[Translate to Czech:] An interview with GTP President and CEO Hermann Walser

Independence, price stability and sustainability – these are GTP’s pillars of the tungsten raw material supply.

A look at extended periods shows that the prices for tungsten are on a constant roller coaster. How has the price for tungsten developed in recent years?

Hermann Walser: After reaching an all-time high of almost 40 US dollars per kilogram of tungsten oxide (it takes 1.26 kilograms of tungsten oxide to produce one kilogram of tungsten metal power) in 2012, the price dropped more than half by 2016. Since mid-2017, though, we have seen a considerable turnaround and recovery.
Ammonium paratungstate (APT), which is crucial for the price of tungsten, currently trades at about 29 US dollars per kilogram of tungsten oxide.

The low market prices have forced many mines in the West to cease operation. Why?

Hermann Walser: No tungsten mine in the West can operate profitably at the prices we saw between 2015 and mid-2017. This drove numerous mines into bankruptcy or forced them to be placed on a care and maintenance program.

Why can’t these mines simply resume operations when APT market prices rise and cause raw materials prices go up?

Hermann Walser: Tungsten mines primarily extract tungsten. As a result, they are comparatively small and have high fixed and start-up costs. This distinguishes them from other mining projects. The metals molybdenum and rhenium, for example, are recovered as by-products of copper ore deposits. Commissioning often requires new investors, long approval processes, complex production equipment, and extensive production expertise.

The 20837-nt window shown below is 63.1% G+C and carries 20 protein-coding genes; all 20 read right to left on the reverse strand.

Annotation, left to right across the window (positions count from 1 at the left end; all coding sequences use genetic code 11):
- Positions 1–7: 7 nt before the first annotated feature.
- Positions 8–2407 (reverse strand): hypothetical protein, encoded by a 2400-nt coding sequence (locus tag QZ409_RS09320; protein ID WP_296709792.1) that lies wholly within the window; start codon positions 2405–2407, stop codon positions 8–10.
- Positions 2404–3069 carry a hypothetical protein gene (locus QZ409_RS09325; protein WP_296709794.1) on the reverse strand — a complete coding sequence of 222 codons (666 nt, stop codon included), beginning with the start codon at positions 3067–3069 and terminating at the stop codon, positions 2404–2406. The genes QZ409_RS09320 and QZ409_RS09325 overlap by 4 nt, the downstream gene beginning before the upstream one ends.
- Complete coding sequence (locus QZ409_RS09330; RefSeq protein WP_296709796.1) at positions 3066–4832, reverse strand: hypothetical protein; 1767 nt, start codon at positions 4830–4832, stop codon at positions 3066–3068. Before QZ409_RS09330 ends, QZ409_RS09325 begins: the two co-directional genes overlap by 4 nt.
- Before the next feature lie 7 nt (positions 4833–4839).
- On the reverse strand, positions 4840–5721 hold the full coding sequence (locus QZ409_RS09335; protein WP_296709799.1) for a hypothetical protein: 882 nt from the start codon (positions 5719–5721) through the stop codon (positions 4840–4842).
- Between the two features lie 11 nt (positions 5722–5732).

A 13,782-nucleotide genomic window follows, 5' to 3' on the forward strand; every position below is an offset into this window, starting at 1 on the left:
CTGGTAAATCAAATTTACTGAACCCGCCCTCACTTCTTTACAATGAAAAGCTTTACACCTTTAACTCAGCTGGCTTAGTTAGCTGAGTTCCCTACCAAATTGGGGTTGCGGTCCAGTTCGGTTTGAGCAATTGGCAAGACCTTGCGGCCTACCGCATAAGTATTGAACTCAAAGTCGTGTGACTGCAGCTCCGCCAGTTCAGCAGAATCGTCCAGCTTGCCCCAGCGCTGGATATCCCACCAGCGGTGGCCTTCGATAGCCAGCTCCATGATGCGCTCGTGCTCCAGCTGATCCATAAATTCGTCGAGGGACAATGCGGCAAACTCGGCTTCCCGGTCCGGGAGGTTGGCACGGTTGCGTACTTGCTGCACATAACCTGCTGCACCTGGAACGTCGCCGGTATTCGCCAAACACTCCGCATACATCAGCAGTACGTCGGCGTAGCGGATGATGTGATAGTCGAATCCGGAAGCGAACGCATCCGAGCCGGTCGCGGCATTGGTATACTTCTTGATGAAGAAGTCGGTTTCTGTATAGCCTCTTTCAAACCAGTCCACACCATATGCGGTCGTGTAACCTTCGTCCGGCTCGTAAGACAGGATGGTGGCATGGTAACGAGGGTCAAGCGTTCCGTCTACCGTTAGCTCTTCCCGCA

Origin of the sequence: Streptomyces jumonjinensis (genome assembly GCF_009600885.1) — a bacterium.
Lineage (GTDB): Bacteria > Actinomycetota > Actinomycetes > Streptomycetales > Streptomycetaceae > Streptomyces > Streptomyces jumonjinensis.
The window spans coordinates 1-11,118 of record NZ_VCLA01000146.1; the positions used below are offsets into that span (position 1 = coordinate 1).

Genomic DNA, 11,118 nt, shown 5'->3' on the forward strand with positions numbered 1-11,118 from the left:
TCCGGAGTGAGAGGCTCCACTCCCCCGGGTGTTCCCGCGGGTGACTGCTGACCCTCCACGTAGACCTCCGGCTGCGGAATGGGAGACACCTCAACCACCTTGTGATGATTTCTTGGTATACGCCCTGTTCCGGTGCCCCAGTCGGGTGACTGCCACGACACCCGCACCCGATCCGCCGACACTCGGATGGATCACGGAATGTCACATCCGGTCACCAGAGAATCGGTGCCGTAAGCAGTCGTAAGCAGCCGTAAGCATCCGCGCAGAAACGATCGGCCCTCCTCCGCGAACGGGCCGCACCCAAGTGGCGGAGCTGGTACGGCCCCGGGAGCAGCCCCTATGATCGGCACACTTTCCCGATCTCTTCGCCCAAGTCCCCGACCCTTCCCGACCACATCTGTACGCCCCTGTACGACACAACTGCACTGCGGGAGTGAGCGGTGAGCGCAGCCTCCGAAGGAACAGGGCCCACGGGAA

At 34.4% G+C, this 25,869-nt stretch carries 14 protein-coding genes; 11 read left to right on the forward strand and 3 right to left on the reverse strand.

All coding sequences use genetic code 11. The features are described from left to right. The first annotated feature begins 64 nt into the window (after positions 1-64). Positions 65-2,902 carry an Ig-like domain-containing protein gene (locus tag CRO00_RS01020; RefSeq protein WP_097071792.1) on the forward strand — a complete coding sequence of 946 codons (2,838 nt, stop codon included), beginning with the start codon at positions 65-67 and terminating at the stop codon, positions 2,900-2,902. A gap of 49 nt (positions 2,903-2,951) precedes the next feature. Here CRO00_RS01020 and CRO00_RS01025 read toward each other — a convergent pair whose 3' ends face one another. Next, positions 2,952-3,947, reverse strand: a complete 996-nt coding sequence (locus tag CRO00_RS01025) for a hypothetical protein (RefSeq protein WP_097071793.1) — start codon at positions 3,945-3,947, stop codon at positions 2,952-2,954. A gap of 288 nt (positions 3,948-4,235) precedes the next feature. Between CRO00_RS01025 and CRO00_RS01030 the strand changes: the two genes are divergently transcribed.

What options does GTP have to lessen its dependence
on volatile APT market prices?

Hermann Walser: We are looking to achieve greater price stability overall in the tungsten market – this will help all players: the mines, us as the processors (smelters), and our customers. We see three levers in this regard:
1. We enter into long-term delivery agreements at fixed prices with tungsten mines that are able to produce concentrates particularly efficiently. This gives the mine planning reliability.
2. We seek long-term price agreements with our customers, independently of the daily market price.
3. In the future, we will rely to a greater extent on closed raw materials cycles and using different methods for tungsten recycling. And we are investing heavily in making our APT and tungsten powder production operation as productive and flexible as possible, especially for these secondary raw materials. With flexibility we mean the capability to process primary raw materials (ore) and recycled materials in
varying proportions.

 

We are looking to achieve greater price stability – this will help all players: the mines, us as the processors and our customers.

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